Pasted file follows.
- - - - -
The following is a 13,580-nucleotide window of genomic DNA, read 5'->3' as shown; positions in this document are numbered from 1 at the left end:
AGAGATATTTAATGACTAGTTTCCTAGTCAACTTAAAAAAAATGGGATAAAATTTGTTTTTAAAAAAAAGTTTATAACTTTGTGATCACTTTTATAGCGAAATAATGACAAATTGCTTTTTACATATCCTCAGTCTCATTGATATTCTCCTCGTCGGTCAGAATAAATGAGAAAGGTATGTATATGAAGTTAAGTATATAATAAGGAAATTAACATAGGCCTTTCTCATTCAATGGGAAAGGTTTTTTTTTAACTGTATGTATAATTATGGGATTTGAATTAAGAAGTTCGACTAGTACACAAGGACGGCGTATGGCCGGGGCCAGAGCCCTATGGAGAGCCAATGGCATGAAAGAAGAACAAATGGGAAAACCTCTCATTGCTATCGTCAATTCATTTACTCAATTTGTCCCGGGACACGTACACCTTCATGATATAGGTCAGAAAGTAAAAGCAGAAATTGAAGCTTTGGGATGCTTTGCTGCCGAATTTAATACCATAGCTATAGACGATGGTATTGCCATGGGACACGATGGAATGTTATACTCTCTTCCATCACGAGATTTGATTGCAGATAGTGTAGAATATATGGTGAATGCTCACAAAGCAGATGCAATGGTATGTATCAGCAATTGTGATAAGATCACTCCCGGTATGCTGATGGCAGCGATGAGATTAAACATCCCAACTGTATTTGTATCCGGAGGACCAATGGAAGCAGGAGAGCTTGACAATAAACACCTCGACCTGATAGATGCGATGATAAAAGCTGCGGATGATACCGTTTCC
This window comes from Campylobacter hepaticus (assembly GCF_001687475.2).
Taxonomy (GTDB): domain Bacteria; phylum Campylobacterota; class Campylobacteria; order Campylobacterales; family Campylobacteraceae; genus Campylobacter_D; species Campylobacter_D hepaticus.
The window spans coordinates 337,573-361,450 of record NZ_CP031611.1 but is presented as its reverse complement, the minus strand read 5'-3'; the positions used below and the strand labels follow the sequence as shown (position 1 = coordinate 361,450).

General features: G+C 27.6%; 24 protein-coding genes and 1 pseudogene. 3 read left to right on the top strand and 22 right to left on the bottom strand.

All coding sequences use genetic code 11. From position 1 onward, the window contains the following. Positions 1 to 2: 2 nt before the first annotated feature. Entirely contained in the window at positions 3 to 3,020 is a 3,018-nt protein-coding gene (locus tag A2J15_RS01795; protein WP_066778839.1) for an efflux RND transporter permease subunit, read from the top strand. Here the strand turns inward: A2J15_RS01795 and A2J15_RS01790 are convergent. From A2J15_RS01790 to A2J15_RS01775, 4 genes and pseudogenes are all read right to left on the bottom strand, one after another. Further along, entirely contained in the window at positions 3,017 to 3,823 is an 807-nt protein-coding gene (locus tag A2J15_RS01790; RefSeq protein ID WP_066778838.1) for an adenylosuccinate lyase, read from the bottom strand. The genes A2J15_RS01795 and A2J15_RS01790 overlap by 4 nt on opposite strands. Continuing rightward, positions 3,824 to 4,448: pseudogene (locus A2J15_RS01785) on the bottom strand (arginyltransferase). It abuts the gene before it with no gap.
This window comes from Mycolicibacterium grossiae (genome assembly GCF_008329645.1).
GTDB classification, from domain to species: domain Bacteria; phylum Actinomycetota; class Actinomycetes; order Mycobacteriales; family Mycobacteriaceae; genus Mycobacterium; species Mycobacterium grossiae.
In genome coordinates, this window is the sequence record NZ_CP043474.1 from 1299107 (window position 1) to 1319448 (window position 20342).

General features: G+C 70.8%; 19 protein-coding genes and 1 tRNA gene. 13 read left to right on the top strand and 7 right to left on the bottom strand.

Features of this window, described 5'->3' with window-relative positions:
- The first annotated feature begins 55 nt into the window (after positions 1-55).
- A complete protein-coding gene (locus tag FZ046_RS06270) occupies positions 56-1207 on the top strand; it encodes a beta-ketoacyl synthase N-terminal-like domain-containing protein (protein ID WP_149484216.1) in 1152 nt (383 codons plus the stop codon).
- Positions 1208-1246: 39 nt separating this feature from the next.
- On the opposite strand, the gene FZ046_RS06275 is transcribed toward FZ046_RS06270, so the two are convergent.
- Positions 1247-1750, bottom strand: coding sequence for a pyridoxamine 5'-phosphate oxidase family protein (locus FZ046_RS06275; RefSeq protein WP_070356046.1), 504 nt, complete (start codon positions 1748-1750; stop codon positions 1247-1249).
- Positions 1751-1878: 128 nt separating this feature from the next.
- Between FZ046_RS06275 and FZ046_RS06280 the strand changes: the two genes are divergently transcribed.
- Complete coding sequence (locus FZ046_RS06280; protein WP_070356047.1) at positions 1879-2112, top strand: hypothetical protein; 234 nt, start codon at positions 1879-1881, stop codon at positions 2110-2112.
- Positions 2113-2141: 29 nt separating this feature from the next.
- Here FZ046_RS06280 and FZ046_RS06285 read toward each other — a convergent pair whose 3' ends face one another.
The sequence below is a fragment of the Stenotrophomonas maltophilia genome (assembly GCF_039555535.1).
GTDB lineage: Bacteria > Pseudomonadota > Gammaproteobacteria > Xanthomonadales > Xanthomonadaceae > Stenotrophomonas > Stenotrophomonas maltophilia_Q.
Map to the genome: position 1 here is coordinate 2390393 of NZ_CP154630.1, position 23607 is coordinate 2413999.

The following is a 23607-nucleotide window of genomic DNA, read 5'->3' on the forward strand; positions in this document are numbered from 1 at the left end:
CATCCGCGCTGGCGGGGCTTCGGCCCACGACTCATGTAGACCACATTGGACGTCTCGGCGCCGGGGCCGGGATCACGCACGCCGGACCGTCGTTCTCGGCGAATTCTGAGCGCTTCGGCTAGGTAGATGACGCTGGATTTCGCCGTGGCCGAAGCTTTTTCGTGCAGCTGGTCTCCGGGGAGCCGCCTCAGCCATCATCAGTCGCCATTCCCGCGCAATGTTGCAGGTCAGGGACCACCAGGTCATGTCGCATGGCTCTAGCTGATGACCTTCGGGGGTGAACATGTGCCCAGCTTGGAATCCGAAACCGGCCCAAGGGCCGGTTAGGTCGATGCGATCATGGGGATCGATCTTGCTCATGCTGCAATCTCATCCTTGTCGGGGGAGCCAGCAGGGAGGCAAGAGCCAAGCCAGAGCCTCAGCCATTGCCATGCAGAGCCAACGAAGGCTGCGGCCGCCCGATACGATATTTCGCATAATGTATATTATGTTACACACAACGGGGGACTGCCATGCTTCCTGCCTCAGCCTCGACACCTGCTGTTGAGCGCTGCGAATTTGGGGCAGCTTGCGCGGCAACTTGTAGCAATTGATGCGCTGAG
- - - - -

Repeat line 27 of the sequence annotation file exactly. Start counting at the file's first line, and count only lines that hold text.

CATCCGCGCTGGCGGGGCTTCGGCCCACGACTCATGTAGACCACATTGGACGTCTCGGCGCCGGGGCCGGGATCACGCACGCCGGACCGTCGTTCTCGGCGAATTCTGAGCGCTTCGGCTAGGTAGATGACGCTGGATTTCGCCGTGGCCGAAGCTTTTTCGTGCAGCTGGTCTCCGGGGAGCCGCCTCAGCCATCATCAGTCGCCATTCCCGCGCAATGTTGCAGGTCAGGGACCACCAGGTCATGTCGCATGGCTCTAGCTGATGACCTTCGGGGGTGAACATGTGCCCAGCTTGGAATCCGAAACCGGCCCAAGGGCCGGTTAGGTCGATGCGATCATGGGGATCGATCTTGCTCATGCTGCAATCTCATCCTTGTCGGGGGAGCCAGCAGGGAGGCAAGAGCCAAGCCAGAGCCTCAGCCATTGCCATGCAGAGCCAACGAAGGCTGCGGCCGCCCGATACGATATTTCGCATAATGTATATTATGTTACACACAACGGGGGACTGCCATGCTTCCTGCCTCAGCCTCGACACCTGCTGTTGAGCGCTGCGAATTTGGGGCAGCTTGCGCGGCAACTTGTAGCAATTGATGCGCTGAG